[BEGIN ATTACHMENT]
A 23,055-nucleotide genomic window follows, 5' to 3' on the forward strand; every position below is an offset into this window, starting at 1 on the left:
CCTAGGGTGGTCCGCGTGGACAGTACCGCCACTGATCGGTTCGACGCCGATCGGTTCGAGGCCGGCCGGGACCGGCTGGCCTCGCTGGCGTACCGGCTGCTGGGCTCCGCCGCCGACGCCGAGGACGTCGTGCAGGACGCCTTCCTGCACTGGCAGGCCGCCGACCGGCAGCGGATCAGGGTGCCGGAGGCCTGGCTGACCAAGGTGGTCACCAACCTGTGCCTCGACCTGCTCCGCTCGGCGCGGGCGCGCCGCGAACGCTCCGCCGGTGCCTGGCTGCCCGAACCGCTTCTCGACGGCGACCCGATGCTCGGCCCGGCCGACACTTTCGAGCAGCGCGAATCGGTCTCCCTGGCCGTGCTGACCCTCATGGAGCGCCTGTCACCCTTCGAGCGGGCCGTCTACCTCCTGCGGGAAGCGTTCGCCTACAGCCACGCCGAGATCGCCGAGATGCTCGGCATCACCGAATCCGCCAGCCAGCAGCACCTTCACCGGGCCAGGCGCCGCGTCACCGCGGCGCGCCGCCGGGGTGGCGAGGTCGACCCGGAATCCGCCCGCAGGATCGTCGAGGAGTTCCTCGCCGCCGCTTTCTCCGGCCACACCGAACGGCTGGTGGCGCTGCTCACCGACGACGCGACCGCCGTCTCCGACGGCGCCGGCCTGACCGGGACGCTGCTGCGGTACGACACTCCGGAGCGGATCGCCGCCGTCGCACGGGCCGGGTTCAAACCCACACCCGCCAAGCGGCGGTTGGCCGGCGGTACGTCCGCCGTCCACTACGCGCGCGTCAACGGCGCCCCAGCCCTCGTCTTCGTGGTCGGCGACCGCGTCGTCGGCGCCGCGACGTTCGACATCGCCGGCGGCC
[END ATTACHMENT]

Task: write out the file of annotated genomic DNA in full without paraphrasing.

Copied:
A 23,055-nucleotide genomic window follows, 5' to 3' on the forward strand; every position below is an offset into this window, starting at 1 on the left:
CCTAGGGTGGTCCGCGTGGACAGTACCGCCACTGATCGGTTCGACGCCGATCGGTTCGAGGCCGGCCGGGACCGGCTGGCCTCGCTGGCGTACCGGCTGCTGGGCTCCGCCGCCGACGCCGAGGACGTCGTGCAGGACGCCTTCCTGCACTGGCAGGCCGCCGACCGGCAGCGGATCAGGGTGCCGGAGGCCTGGCTGACCAAGGTGGTCACCAACCTGTGCCTCGACCTGCTCCGCTCGGCGCGGGCGCGCCGCGAACGCTCCGCCGGTGCCTGGCTGCCCGAACCGCTTCTCGACGGCGACCCGATGCTCGGCCCGGCCGACACTTTCGAGCAGCGCGAATCGGTCTCCCTGGCCGTGCTGACCCTCATGGAGCGCCTGTCACCCTTCGAGCGGGCCGTCTACCTCCTGCGGGAAGCGTTCGCCTACAGCCACGCCGAGATCGCCGAGATGCTCGGCATCACCGAATCCGCCAGCCAGCAGCACCTTCACCGGGCCAGGCGCCGCGTCACCGCGGCGCGCCGCCGGGGTGGCGAGGTCGACCCGGAATCCGCCCGCAGGATCGTCGAGGAGTTCCTCGCCGCCGCTTTCTCCGGCCACACCGAACGGCTGGTGGCGCTGCTCACCGACGACGCGACCGCCGTCTCCGACGGCGCCGGCCTGACCGGGACGCTGCTGCGGTACGACACTCCGGAGCGGATCGCCGCCGTCGCACGGGCCGGGTTCAAACCCACACCCGCCAAGCGGCGGTTGGCCGGCGGTACGTCCGCCGTCCACTACGCGCGCGTCAACGGCGCCCCAGCCCTCGTCTTCGTGGTCGGCGACCGCGTCGTCGGCGCCGCGACGTTCGACATCGCCGGCGGCC